This discussion continued for a long time until the physician decided that an urgent surgical intervention should occur as the patient had a bowel obstruction, leading to fatal sequelae. The physician tried to insert a tube to remove all the poisons from Mohammed’s abdomen, but they could not. However, another surgeon arrived in Qatar that day and was called to the Operation Room (OR). This surgeon was determined not to leave the OR until he inserted the tube. Mohammed described him as one who has confidence and trust in god’s will. He could insert the box without any complications or danger to Mohammed. “These were all complications that only God knows of,” said Mohammed, believing that he was in a sophisticated situation leading to a path of his well-being and survival.

The removal of the poisons from his body took one and a half hours. He felt better and more relieved afterward. He had surgical excision of 80% of his colon and adjacent lymph nodes. This journey was described as crossing an ocean with strong tides against him, but he passed safely; however, as this ended, another battle was coming up against him: Chemotherapy. The side effects of the chemotherapy were very severe; he experienced diarrhea and weight loss – He had lost 20 kgs. Nevertheless, he was relieved that he reached a state of almost winning the battle against cancer; the side effects did not matter as he had passed two storms set by cancer, the surgery, and the chemotherapy. He knew that he had reached the winning line with himself leading.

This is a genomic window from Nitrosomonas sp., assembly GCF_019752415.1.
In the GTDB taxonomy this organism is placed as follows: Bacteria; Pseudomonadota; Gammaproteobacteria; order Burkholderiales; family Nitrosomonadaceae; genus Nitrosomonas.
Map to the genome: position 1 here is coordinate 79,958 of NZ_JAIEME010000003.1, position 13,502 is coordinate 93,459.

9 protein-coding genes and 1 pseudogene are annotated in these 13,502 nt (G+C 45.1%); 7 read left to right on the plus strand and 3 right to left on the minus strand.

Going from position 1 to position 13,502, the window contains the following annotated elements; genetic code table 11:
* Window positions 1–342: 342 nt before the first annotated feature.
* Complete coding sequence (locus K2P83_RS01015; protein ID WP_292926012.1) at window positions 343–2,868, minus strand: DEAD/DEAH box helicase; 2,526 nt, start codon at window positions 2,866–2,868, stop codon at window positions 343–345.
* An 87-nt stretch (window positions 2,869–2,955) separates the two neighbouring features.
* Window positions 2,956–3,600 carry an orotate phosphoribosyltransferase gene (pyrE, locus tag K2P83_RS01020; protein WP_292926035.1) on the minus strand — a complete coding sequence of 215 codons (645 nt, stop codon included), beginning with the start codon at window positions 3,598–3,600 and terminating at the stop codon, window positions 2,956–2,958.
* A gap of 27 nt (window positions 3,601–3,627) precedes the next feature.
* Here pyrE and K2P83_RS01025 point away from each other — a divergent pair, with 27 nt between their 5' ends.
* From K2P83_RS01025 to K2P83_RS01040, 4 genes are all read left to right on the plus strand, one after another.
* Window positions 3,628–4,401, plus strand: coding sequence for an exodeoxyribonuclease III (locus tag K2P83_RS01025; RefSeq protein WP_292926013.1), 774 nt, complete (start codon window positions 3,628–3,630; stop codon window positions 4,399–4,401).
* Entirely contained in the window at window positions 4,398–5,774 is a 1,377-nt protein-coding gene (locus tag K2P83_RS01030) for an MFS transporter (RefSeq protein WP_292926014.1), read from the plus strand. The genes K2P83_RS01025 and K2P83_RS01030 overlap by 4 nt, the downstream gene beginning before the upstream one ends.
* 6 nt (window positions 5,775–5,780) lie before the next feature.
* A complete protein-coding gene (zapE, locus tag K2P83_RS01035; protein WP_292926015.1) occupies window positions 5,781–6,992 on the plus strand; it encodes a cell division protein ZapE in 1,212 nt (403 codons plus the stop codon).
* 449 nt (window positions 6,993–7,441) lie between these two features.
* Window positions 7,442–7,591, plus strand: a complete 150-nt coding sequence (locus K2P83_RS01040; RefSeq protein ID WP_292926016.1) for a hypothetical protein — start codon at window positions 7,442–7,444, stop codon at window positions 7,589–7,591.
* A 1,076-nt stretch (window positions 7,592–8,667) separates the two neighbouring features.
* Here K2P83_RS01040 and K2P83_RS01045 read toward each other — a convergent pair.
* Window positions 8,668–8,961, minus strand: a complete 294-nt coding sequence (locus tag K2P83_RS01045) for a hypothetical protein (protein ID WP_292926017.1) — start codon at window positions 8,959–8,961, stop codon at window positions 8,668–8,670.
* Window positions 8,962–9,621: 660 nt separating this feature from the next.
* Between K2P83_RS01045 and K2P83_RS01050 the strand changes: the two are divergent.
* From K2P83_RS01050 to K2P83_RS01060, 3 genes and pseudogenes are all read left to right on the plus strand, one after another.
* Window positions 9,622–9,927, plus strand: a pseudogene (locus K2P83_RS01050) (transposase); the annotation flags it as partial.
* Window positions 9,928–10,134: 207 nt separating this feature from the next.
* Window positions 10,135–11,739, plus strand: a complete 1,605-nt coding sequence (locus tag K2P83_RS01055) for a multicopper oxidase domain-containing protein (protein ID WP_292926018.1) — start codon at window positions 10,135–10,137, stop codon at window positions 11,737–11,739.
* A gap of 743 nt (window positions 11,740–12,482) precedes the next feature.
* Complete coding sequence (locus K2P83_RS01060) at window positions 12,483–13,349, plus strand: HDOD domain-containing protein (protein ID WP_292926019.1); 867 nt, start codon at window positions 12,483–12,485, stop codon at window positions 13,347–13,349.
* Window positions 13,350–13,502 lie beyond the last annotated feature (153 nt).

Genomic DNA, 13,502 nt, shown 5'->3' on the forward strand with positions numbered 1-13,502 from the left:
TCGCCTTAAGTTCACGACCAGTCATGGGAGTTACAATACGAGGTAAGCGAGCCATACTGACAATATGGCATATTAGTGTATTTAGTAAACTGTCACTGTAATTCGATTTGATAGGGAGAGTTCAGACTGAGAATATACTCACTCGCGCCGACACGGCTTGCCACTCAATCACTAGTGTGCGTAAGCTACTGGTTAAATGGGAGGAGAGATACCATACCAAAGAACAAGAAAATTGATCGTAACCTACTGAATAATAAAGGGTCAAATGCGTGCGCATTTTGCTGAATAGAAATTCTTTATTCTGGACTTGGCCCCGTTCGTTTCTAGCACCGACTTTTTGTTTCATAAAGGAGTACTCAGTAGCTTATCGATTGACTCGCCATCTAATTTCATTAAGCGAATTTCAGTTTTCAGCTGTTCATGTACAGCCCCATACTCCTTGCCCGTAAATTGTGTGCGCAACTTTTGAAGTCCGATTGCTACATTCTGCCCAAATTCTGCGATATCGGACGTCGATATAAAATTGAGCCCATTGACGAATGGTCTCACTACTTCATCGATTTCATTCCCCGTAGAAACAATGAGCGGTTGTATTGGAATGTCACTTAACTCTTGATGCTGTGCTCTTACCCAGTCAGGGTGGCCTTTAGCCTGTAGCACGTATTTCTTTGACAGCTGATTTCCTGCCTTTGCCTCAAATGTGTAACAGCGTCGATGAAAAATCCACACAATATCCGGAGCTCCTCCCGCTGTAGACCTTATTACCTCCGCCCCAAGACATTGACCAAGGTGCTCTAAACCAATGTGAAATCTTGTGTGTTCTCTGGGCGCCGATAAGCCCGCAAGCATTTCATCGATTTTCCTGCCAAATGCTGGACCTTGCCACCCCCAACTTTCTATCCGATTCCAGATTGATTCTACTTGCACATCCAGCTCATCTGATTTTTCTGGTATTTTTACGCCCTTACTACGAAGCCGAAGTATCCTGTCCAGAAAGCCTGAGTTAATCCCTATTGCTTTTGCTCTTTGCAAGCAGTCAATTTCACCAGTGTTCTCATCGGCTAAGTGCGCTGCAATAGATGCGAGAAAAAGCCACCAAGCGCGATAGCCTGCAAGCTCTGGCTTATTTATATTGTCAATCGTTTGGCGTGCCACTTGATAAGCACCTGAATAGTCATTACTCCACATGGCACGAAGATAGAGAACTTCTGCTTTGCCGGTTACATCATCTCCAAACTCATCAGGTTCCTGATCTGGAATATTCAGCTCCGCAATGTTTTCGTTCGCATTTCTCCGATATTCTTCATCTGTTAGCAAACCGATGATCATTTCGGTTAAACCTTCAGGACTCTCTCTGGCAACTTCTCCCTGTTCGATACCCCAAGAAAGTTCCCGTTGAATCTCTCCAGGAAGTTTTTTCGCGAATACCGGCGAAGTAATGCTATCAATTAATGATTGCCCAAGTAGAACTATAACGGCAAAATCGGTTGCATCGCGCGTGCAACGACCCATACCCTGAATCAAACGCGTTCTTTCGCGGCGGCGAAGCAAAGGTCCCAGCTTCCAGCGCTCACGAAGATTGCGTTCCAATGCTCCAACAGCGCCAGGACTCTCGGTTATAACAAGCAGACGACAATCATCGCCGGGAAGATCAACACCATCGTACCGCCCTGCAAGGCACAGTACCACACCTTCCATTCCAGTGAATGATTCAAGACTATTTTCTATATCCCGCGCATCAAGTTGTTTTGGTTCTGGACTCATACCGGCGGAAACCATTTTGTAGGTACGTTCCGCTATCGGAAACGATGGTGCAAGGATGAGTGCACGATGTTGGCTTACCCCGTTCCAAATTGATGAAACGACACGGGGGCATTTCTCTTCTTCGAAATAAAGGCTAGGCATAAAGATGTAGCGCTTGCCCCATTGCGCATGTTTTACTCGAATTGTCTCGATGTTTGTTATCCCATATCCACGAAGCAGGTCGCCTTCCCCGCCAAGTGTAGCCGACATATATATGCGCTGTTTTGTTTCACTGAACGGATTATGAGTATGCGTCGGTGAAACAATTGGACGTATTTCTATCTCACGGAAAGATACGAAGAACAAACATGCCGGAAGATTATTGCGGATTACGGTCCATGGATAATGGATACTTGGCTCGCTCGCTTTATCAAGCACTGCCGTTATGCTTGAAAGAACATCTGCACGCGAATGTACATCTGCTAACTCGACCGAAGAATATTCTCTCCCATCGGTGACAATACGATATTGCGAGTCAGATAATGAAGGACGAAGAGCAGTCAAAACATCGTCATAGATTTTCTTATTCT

He found his family and friends very supportive and understanding during that period. Although there was a negative stigma of having cancer, he noticed that he and his family changed and became more accepting; they grew to accept that cancer, like any other disease, can be treated and should not be considered as the closure of one’s life.

Eight months after the surgery, Mohammed developed an abdominal hernia; he sought treatment and gained more strength to face this new complication. He sought both physical and mental therapy. He “Never lost hope” and was able to live through this dreadful journey of fighting cancer and its following complications.